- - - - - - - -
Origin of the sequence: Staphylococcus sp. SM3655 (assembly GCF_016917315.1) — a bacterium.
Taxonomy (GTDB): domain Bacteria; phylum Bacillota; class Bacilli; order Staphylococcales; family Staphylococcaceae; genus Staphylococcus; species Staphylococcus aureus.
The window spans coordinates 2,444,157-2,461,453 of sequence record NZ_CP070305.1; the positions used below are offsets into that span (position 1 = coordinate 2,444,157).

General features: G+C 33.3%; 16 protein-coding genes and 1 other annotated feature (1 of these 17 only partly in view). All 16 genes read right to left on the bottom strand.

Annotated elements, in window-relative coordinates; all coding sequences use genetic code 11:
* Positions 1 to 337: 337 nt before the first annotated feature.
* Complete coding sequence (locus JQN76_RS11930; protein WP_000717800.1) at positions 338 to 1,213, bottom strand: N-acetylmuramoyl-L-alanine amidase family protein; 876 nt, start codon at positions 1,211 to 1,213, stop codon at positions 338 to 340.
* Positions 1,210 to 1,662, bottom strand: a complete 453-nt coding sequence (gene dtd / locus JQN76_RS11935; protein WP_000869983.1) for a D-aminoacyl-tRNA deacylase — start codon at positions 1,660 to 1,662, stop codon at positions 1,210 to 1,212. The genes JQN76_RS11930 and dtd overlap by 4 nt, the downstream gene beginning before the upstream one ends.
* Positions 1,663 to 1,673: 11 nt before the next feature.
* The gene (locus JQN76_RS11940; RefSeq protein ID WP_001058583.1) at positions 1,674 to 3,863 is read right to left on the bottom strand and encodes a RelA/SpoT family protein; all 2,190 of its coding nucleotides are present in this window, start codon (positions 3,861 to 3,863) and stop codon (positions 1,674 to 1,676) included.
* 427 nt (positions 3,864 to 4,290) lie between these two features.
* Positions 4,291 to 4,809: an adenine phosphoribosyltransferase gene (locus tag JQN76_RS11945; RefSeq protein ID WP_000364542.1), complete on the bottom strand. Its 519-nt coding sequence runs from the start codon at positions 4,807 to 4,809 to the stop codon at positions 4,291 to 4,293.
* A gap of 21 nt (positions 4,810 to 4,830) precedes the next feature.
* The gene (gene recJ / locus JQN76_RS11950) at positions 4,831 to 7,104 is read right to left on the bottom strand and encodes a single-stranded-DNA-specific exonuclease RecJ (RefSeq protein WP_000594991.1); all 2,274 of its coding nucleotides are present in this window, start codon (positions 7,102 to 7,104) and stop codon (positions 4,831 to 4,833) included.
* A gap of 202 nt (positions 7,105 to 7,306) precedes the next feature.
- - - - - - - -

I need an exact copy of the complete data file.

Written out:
Origin of the sequence: Staphylococcus sp. SM3655 (assembly GCF_016917315.1) — a bacterium.
Taxonomy (GTDB): domain Bacteria; phylum Bacillota; class Bacilli; order Staphylococcales; family Staphylococcaceae; genus Staphylococcus; species Staphylococcus aureus.
The window spans coordinates 2,444,157-2,461,453 of sequence record NZ_CP070305.1; the positions used below are offsets into that span (position 1 = coordinate 2,444,157).

General features: G+C 33.3%; 16 protein-coding genes and 1 other annotated feature (1 of these 17 only partly in view). All 16 genes read right to left on the bottom strand.

Annotated elements, in window-relative coordinates; all coding sequences use genetic code 11:
* Positions 1 to 337: 337 nt before the first annotated feature.
* Complete coding sequence (locus JQN76_RS11930; protein WP_000717800.1) at positions 338 to 1,213, bottom strand: N-acetylmuramoyl-L-alanine amidase family protein; 876 nt, start codon at positions 1,211 to 1,213, stop codon at positions 338 to 340.
* Positions 1,210 to 1,662, bottom strand: a complete 453-nt coding sequence (gene dtd / locus JQN76_RS11935; protein WP_000869983.1) for a D-aminoacyl-tRNA deacylase — start codon at positions 1,660 to 1,662, stop codon at positions 1,210 to 1,212. The genes JQN76_RS11930 and dtd overlap by 4 nt, the downstream gene beginning before the upstream one ends.
* Positions 1,663 to 1,673: 11 nt before the next feature.
* The gene (locus JQN76_RS11940; RefSeq protein ID WP_001058583.1) at positions 1,674 to 3,863 is read right to left on the bottom strand and encodes a RelA/SpoT family protein; all 2,190 of its coding nucleotides are present in this window, start codon (positions 3,861 to 3,863) and stop codon (positions 1,674 to 1,676) included.
* 427 nt (positions 3,864 to 4,290) lie between these two features.
* Positions 4,291 to 4,809: an adenine phosphoribosyltransferase gene (locus tag JQN76_RS11945; RefSeq protein ID WP_000364542.1), complete on the bottom strand. Its 519-nt coding sequence runs from the start codon at positions 4,807 to 4,809 to the stop codon at positions 4,291 to 4,293.
* A gap of 21 nt (positions 4,810 to 4,830) precedes the next feature.
* The gene (gene recJ / locus JQN76_RS11950) at positions 4,831 to 7,104 is read right to left on the bottom strand and encodes a single-stranded-DNA-specific exonuclease RecJ (RefSeq protein WP_000594991.1); all 2,274 of its coding nucleotides are present in this window, start codon (positions 7,102 to 7,104) and stop codon (positions 4,831 to 4,833) included.
* A gap of 202 nt (positions 7,105 to 7,306) precedes the next feature.